High Level Duties:
2+ years recent Salesforce.com admin experience mandatory, certification desirable.
You are: a quick and motivated study in all things technology.
We’re an agile company using leading edge cloud tools for process management alongside enterprise software integration with our global clients – for you mastering new technology isn’t a burden, it’s just another day at the office.
You possess: strong communication, organization, business analysis, and project management skills.
Your ability to effectively communicate with clients/peers and avoid misunderstandings as regard requirements, deadlines, testing and delivery is uncanny! This includes communicating changes in timeline, training non tech users on new software, and translating complex business concepts to our dev team.
Your other skills might include:
We are an established startup tech company providing beverage selling solutions for wine, spirits and craft beer. As a salesforce.com technology partner our cloud-based solution set utilizes the force.com platform, GoodData.com for business analytics and Amazon Web Services for infrastructure and data management.
Our customers include a range of marquee alcoholic beverage brands from niche producers to global behemoths. We enthusiastically deliver custom configured solutions to meet their sales automation needs.
Please respond via email only to with some information about yourself, your background and why you feel you are a good fit for the position.
Include your resume and any desired cover letter or references saved as a single document with the following filename structure:
Role works from home, must have suitable work environment and internet connection. Must live in CA, OR, WA, no exceptions.
Do not call, no recruitment professionals please.
Welcome to the first in a new series of website posts dedicated to cutting-edge new features of GreatVines and Force.com in 2012. Hopefully by now you are already aware of and utilizing our new “Account Call” capability, affectionately referred to as the “Mega Call”. This significant upgrade in 2011 allowed GreatVines users and managers to log visits, tasks, update objectives plus log any relevant brand activation and visibility data gathered during the visit, such as Tastings, Events, Wine and Cocktail Menu Placements, Off-Premise Displays and much more. This new single page reduced unnecessary clicks and page loading by 200 to 300% per visit.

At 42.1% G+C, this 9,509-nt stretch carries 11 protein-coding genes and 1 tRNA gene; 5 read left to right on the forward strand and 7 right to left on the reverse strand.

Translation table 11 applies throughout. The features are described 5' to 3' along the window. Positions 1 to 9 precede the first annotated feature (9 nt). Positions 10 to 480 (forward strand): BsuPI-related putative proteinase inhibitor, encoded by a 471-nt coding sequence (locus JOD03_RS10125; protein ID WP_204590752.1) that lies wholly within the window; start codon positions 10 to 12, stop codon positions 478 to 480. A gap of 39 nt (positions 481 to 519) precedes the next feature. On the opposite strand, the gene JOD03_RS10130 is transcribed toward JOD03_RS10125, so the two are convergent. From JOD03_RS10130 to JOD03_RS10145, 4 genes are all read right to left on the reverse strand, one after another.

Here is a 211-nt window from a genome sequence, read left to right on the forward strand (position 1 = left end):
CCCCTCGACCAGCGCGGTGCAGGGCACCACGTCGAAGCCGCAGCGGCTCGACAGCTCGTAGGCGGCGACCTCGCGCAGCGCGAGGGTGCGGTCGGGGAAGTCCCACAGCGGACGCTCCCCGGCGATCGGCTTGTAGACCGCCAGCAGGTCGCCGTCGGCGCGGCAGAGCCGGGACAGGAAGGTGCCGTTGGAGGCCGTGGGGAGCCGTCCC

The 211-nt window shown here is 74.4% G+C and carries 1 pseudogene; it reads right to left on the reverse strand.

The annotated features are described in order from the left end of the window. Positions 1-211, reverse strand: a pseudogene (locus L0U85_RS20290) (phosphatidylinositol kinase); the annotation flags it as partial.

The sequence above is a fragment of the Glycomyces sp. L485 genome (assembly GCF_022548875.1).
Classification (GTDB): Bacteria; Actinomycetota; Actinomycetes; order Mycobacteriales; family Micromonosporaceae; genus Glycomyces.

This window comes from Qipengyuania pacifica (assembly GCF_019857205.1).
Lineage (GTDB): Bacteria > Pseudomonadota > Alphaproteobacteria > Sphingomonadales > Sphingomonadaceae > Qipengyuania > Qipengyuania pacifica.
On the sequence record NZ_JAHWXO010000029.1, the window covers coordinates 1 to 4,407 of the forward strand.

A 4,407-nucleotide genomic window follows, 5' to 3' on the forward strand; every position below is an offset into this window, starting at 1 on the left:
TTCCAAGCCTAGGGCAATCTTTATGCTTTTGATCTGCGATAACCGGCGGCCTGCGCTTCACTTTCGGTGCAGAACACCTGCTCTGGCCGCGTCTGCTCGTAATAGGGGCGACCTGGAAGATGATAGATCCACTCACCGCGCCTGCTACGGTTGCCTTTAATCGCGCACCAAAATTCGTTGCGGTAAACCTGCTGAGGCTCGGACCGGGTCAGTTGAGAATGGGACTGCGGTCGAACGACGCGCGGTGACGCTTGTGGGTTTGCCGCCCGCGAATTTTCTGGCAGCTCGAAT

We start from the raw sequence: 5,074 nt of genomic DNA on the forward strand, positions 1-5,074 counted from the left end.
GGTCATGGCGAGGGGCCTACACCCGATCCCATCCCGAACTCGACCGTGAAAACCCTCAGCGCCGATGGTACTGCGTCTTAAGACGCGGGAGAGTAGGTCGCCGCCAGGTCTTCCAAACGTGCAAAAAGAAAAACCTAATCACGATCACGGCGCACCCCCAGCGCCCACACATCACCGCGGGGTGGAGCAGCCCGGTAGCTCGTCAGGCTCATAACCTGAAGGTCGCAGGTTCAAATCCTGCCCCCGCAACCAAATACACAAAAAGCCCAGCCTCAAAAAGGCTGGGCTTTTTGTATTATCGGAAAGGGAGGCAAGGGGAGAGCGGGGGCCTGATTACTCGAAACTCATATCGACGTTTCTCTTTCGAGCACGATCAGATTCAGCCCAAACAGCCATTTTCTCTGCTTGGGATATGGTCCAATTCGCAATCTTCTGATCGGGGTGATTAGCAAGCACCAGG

Up next in our first Spring 2012 release is the much anticipated National Account Authorizations module. Building upon the flexibility and configurability of “Mega Call” this new feature lets Key Account users who focus at the National, Regional and Chain level to log product “Authorizations”. In most Suppliers, these take on many forms and names such as “Distribution”, “Mandates” or even simply “Programs”. We use the example internally of selling in a “Drink Feature” at a chain like TGI Fridays. Each customer can drive the data they wish to gather including Authorization or Mandate type, approval status, start and end date, plus very specific data about each “Placement” type such as Backbar, Menu or Limited Time Offer.
This feature is typically enabled only on “Chain HQ” pages within GreatVines, although it can support any valid Account Type including Distributors and Retailers. Support is included for Chain “Objectives” which result in new Authorizations, combining current, expiring and targeted placements into a single report or grid. Once these multiple authorizations are logged across all of the Chain accounts, users can quickly generate a grid, export into Excel or Email a summary of the data to selected Contacts.
This powerful new module of GreatVines will require your team to perform a quick review and update of your applicable Labels and Items, as most customers may want to limit the “Products” available to the Authorization module. And as previously mentioned, your Administrator can rename virtually all the descriptors on the Authorization pages and emails into terms that you choose!
Please work with your System Administrator to review whether this new Module should be activated in your GreatVines Account, and let us know what you think of this great new capability!
We are thrilled to be highlighted by one of our craft beer suppliers today in the Craft Business Daily email newsletter! Thanks to Marty, Andy and Jenn for the love.
At Dreamforce 2011 our CEO John Collins recorded the following testimonial for our partner GoodData. Let us show you how GreatVines Advanced Analytics can transform your business.